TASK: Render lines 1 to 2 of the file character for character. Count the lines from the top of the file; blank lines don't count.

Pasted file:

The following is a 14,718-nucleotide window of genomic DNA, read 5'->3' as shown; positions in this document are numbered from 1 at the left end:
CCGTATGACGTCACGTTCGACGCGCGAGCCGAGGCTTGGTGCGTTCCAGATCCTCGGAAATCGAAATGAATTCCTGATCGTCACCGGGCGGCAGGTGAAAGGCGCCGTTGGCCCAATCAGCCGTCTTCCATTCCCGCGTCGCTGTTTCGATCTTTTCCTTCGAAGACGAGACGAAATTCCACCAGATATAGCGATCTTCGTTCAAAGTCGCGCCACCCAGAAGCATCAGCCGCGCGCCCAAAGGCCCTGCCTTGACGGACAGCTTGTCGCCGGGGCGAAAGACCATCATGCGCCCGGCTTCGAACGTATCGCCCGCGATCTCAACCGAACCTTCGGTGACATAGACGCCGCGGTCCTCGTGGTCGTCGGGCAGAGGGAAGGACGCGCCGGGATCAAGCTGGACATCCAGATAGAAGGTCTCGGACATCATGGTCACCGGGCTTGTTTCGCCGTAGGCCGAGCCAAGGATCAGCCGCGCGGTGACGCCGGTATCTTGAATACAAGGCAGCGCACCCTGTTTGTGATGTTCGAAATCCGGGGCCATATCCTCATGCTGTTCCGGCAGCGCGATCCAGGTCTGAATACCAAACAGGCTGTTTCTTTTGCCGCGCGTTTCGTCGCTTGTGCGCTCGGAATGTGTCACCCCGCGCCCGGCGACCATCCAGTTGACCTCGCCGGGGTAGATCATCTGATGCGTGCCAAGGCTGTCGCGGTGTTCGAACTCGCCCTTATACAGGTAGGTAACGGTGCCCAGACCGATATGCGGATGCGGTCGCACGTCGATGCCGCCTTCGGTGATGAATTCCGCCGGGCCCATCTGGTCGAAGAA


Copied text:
The following is a 14,718-nucleotide window of genomic DNA, read 5'->3' as shown; positions in this document are numbered from 1 at the left end:
CCGTATGACGTCACGTTCGACGCGCGAGCCGAGGCTTGGTGCGTTCCAGATCCTCGGAAATCGAAATGAATTCCTGATCGTCACCGGGCGGCAGGTGAAAGGCGCCGTTGGCCCAATCAGCCGTCTTCCATTCCCGCGTCGCTGTTTCGATCTTTTCCTTCGAAGACGAGACGAAATTCCACCAGATATAGCGATCTTCGTTCAAAGTCGCGCCACCCAGAAGCATCAGCCGCGCGCCCAAAGGCCCTGCCTTGACGGACAGCTTGTCGCCGGGGCGAAAGACCATCATGCGCCCGGCTTCGAACGTATCGCCCGCGATCTCAACCGAACCTTCGGTGACATAGACGCCGCGGTCCTCGTGGTCGTCGGGCAGAGGGAAGGACGCGCCGGGATCAAGCTGGACATCCAGATAGAAGGTCTCGGACATCATGGTCACCGGGCTTGTTTCGCCGTAGGCCGAGCCAAGGATCAGCCGCGCGGTGACGCCGGTATCTTGAATACAAGGCAGCGCACCCTGTTTGTGATGTTCGAAATCCGGGGCCATATCCTCATGCTGTTCCGGCAGCGCGATCCAGGTCTGAATACCAAACAGGCTGTTTCTTTTGCCGCGCGTTTCGTCGCTTGTGCGCTCGGAATGTGTCACCCCGCGCCCGGCGACCATCCAGTTGACCTCGCCGGGGTAGATCATCTGATGCGTGCCAAGGCTGTCGCGGTGTTCGAACTCGCCCTTATACAGGTAGGTAACGGTGCCCAGACCGATATGCGGATGCGGTCGCACGTCGATGCCGCCTTCGGTGATGAATTCCGCCGGGCCCATCTGGTCGAAGAA